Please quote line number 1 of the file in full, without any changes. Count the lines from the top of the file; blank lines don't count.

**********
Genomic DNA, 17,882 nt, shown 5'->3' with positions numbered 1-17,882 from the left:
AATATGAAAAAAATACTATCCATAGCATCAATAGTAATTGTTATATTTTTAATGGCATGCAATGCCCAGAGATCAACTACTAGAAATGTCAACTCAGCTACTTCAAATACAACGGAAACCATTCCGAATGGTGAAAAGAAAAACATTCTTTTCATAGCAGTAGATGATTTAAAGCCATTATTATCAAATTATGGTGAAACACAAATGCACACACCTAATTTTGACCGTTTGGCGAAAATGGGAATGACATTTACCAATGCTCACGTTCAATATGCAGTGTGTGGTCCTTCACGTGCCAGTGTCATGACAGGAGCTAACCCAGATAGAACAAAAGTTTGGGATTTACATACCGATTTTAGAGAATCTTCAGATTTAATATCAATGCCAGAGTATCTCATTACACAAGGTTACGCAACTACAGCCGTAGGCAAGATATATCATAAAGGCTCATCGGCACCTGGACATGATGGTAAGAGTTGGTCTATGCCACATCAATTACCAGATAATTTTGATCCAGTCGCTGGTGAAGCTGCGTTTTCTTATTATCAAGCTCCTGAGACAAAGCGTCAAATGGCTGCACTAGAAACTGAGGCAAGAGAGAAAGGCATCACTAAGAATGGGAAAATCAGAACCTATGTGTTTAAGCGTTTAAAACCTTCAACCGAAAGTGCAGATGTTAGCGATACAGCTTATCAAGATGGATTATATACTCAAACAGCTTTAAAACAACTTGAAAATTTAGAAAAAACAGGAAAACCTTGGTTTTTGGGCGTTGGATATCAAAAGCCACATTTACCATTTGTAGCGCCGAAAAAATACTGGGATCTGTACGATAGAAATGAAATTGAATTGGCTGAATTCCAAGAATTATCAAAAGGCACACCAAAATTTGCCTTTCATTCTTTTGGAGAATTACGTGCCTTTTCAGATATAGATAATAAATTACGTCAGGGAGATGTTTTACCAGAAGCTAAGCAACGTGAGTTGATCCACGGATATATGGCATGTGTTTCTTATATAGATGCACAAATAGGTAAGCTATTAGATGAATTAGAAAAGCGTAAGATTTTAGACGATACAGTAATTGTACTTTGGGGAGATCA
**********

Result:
Genomic DNA, 17,882 nt, shown 5'->3' with positions numbered 1-17,882 from the left: